What does it take to run a drive-through food business?
Inside Franchise Business asked some key players for their tips. We asked five key questions; see what Gloria Jean’s Coffees GM Damien Zivkovich, Guzman Y Gomez GM Mark Hawthorne, Muzz Buzz executive chairman Warren Reynolds, Zarraffa’s founder Kenton Campbell and Red Rooster CEO Chris Green have to say…
1. What are the challenges?
Guzman Y Gomez: Real-estate and development costs are higher for drive-through restaurants because of the fit-out and safety requirements. Your business model must be strong enough to accommodate extra development and real-estate costs. Your operating platform also needs to run efficiently during peak times and keep traffic moving.
Our dual-linear kitchen design and technology platforms have enabled us to serve fresh food at pace. With drive-through, we can process orders for up to 80 cars in an hour. Drive-through involves different processes and an extra delivery channel within the restaurant.
Muzz Buzz: This service sector involves a great deal of planning regarding traffic management and speed, as well as significant training and high-quality equipment. Muzz Buzz has developed technology that allows us to service customers and produce products in less than one minute.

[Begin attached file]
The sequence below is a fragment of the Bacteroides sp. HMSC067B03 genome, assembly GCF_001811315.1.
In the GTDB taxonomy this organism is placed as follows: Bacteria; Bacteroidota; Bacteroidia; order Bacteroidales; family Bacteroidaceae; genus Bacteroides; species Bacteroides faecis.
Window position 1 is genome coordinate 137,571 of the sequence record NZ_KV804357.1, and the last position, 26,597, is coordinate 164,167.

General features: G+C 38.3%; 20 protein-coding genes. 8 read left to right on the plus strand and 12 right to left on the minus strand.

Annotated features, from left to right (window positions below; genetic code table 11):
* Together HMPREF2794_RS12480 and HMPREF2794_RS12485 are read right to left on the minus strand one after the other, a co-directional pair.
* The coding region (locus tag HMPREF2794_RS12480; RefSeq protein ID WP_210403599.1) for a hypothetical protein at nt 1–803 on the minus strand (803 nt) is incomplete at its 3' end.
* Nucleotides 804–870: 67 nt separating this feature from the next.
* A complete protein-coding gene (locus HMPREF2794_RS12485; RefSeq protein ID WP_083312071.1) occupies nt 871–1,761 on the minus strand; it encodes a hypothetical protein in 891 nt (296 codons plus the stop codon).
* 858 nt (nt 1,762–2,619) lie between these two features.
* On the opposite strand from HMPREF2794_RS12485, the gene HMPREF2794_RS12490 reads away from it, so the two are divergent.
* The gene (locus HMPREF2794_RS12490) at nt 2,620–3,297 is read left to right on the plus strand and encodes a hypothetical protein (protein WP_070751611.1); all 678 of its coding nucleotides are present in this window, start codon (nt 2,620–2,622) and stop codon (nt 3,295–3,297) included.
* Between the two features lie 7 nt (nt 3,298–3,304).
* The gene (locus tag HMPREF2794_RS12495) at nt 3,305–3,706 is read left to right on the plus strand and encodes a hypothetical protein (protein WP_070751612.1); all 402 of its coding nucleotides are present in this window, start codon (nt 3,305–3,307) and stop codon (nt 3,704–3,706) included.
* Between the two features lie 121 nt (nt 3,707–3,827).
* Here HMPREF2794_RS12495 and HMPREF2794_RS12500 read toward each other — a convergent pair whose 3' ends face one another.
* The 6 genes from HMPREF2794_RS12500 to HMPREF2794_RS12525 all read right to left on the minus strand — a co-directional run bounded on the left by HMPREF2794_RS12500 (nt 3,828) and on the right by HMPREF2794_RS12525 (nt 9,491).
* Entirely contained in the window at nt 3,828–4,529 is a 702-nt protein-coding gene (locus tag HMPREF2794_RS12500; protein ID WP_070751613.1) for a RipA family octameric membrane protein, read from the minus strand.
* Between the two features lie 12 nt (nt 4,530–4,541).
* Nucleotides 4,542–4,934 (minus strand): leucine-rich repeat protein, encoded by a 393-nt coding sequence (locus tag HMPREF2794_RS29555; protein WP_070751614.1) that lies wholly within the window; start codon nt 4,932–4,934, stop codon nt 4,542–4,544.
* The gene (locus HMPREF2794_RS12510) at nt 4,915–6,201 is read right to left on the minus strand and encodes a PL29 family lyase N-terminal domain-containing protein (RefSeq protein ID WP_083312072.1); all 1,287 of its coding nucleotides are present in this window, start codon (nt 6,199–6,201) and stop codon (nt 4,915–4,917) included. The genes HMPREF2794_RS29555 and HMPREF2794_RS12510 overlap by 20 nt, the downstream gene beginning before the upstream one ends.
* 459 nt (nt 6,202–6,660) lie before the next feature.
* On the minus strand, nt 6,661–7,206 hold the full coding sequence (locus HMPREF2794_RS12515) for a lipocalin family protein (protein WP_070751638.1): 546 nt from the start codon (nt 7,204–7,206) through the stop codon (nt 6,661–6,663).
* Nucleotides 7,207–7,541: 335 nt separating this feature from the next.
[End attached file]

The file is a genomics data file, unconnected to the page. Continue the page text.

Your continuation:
Zarraffa’s: As with any convenience business, speed of service is paramount. A high level of training and a reliance on the developed operational systems are critical.
Gloria Jean’s Coffees: It is always key to ensure that the right selection criteria is used to secure the perfect site.
2. How much is technology a driver of the business?
Red Rooster: There have been massive developments in drive-through technology including menu boards, speaker and headset systems, cameras and timing, and POS and payment systems.
GYG: Technology is a key strategic focus of our model, from the order point and headsets our crews wear to the Summit system that measures service times and the flow of cars through the outlet. We are always exploring new ways to leverage technology to enhance customer experience and improve efficiency.
In future, GYG will leverage the existing app and our partnership with Google Zoo to develop our very own virtual drive-through platform.
The virtual drive-through will eventually combine location awareness, sensor beacons, artificial intelligence and voice ordering so customers will be able to do all their ordering through their phone and not even need a drive-through lane.
MB: Technology is vital in terms of the equipment we use, the fact we use advanced coffee machines and ovens that work at high speed. Our POS technology and apps our consumers can download to interact with our business are very important. Technology will continue to be a major factor in the development of our business.
Z: Technology is an integral part of making a drive-through run efficiently. At Zarraffa’s, we have state-of-the-art speaker systems, headsets, computer and POS systems that are all fully integrated.
3. How important is driveway layout?